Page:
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The Dark Side of Flash Mobs

Posted in Uncategorized on March 25th, 2010 by bl1y

The FBI will now be monitoring social media networks in an effort to crack down on flash mobs.

The practice of using social media as a means to create instant crowds began about seven years ago.  Back then the mobs were simply pranks or performance art (if you have a very loose definition of art).  Mobs would stand perfectly still for a pre-set period of time, clap in unison, disrobe, or engage in other activities which while perhaps distracting, were not really harmful to anyone.  Even the more disruptive mobs never intended themselves to last more than a few minutes.  Pillow FightFor instance, while a pillow fight in downtown Toronto (pictured right) might clog the sidewalk for a short while, it’s unlikely (and certainly not the intention) that anyone would be hurt.

But, in Philadelphia, flash mobs have taken a more violent turn.  Thousands of teens have gathered, blocking streets, vandalizing property, and assaulting bystanders (and other members of the mob).

Something about jumping on cars and roughing up complete strangers seems a little bit darker than impromptu snowball fights or rounds of applause.  I can’t quite put my finger on what it is though.Philly Mob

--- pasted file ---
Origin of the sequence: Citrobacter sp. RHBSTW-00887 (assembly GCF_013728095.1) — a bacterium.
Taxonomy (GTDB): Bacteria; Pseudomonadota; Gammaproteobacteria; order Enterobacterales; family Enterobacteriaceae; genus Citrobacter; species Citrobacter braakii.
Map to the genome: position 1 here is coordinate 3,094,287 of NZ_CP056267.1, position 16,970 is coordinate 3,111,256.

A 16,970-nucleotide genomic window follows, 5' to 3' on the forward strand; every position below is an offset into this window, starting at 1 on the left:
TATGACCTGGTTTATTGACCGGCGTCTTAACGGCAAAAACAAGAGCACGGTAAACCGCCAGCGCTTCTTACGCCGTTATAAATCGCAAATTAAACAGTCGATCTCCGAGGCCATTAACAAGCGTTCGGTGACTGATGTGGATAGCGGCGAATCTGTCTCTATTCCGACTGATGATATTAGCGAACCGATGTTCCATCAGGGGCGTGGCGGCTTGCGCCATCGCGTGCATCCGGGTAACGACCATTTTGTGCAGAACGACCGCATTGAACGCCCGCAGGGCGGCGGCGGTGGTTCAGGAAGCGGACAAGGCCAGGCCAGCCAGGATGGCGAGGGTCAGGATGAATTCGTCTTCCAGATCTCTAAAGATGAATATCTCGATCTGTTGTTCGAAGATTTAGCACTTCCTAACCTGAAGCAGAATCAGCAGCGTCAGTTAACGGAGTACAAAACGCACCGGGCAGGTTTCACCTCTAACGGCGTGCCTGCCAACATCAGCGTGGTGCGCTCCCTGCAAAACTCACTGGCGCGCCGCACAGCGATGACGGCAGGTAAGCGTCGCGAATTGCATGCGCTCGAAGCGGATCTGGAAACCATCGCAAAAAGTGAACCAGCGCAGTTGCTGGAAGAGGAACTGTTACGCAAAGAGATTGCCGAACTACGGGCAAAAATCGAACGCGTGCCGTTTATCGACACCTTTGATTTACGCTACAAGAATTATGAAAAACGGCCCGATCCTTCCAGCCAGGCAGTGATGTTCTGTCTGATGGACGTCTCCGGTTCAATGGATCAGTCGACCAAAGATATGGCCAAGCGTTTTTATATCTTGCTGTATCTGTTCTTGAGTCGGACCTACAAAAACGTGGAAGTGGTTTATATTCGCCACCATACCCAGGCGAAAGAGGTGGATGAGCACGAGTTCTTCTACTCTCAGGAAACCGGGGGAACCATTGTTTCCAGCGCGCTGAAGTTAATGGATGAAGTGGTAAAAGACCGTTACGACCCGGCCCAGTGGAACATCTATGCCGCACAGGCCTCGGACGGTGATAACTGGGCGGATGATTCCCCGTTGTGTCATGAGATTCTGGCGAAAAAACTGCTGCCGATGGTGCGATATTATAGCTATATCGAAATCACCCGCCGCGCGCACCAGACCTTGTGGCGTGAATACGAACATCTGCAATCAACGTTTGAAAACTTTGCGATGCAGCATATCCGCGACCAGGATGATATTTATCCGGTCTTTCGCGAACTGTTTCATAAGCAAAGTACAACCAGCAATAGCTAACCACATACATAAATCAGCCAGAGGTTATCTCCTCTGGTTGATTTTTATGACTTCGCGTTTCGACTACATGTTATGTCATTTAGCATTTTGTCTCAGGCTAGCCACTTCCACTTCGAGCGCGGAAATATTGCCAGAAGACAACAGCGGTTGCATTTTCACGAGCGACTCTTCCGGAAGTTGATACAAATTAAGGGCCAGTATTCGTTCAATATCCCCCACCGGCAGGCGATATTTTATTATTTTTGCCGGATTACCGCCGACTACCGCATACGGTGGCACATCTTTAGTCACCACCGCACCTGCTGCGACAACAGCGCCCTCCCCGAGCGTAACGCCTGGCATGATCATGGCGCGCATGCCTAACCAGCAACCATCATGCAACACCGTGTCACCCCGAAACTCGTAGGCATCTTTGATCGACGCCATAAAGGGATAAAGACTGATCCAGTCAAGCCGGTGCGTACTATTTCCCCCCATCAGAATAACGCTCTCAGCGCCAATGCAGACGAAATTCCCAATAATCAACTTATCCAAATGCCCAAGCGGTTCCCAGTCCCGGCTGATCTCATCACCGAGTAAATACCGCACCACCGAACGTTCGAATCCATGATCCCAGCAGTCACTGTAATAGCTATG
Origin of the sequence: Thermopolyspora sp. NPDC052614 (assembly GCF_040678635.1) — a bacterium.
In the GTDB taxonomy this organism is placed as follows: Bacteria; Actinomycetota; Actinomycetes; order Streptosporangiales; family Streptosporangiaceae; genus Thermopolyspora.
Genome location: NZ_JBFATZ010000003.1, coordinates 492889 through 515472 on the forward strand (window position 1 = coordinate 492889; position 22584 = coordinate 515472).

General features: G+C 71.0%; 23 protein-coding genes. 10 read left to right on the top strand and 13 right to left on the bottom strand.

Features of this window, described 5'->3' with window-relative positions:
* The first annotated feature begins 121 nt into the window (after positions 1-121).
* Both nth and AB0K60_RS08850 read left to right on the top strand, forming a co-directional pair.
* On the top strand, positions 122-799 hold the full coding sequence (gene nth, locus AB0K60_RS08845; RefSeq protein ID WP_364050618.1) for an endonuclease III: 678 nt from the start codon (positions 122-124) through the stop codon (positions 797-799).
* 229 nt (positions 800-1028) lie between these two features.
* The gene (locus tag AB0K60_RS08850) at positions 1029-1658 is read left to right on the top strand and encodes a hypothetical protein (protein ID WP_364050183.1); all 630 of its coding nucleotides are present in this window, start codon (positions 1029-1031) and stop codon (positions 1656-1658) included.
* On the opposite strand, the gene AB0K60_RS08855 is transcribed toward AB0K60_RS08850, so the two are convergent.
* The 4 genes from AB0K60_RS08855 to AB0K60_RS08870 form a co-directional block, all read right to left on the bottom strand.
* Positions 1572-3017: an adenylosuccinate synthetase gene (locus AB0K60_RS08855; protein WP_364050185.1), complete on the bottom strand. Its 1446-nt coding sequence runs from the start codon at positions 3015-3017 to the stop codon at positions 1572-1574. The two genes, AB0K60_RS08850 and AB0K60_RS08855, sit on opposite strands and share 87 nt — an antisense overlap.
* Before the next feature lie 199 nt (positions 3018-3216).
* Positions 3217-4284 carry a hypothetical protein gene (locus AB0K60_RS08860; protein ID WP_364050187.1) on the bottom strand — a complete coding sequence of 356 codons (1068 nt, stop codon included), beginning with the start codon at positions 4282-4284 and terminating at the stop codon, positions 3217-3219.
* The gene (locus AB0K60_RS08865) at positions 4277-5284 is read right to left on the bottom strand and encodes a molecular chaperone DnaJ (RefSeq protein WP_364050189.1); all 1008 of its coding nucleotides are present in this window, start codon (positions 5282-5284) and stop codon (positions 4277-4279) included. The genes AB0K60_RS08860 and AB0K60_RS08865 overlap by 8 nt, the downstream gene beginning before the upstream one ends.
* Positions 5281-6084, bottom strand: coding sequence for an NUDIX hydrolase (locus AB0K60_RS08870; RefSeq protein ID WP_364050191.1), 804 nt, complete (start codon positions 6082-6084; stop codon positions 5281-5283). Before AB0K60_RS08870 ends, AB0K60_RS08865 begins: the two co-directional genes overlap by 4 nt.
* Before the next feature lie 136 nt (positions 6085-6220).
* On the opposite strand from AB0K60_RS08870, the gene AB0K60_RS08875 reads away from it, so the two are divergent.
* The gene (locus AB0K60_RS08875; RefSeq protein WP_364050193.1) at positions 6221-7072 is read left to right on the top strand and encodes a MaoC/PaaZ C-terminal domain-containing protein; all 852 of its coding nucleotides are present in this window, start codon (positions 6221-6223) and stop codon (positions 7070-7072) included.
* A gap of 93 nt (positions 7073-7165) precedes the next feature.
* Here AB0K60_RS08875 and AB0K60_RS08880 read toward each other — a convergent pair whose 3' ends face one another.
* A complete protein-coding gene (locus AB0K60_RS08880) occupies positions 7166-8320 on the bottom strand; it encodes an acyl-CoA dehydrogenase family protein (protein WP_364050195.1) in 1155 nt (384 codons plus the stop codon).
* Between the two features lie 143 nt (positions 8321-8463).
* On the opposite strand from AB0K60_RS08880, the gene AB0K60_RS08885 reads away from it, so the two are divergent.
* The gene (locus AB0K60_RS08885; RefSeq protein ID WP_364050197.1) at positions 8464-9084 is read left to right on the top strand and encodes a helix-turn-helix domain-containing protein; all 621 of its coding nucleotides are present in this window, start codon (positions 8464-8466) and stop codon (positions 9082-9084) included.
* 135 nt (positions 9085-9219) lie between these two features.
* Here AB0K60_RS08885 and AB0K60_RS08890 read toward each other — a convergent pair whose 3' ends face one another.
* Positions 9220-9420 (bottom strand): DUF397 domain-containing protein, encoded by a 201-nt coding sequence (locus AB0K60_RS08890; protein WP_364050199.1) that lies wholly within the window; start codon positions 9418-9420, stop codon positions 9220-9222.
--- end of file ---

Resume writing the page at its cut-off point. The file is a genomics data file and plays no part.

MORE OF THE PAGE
PS: To those of you unaware of the hilarious origins of flash mobs…they were created by Bill Wasik, an editor at Harper’s Magazine.  Mr. Wasik was a guest in my CyberLaw class one day and explained his motivation behind creating the first flash mob.  He wanted to demonstrate the confirmity of hipsters and other anti-conformity types, knowing that they would rush to anything that was billed as innovate, edgy, or running against mainstream culture.

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FBI Warning: Lawyers Are Stupid

Posted in Uncategorized on February 23rd, 2010 by bl1y

Two law firms in Honolulu lost a combined $500,000 in an obvious scam that is extremely easy to protect against.  Here’s how the scam works:

Scammer sends a cashier’s check to a firm in an amount that far exceeds the firm’s retainer rate.  The firm then contacts the purported client to say they have over paid, and the client asks the firm to wire a refund.  The firm obliges and then finds out that the cashier’s check is a fake.  D’oh!

So here’s how you defeat this scam: deposit the check before wiring a refund.  You then discover the check is fake and never wire the money.  Easy peasy.

What’s more surprising than the fact that two law firms fell for this is that it appears the scammers only targeted 6 firms.  A full third of the law firms targeted fell for the scam.

[Note: There is a pdf of an FBI warning that has been released, but it is not loading at the moment.  When it becomes available I will update this post with the names of the firms if the FBI report lists them.]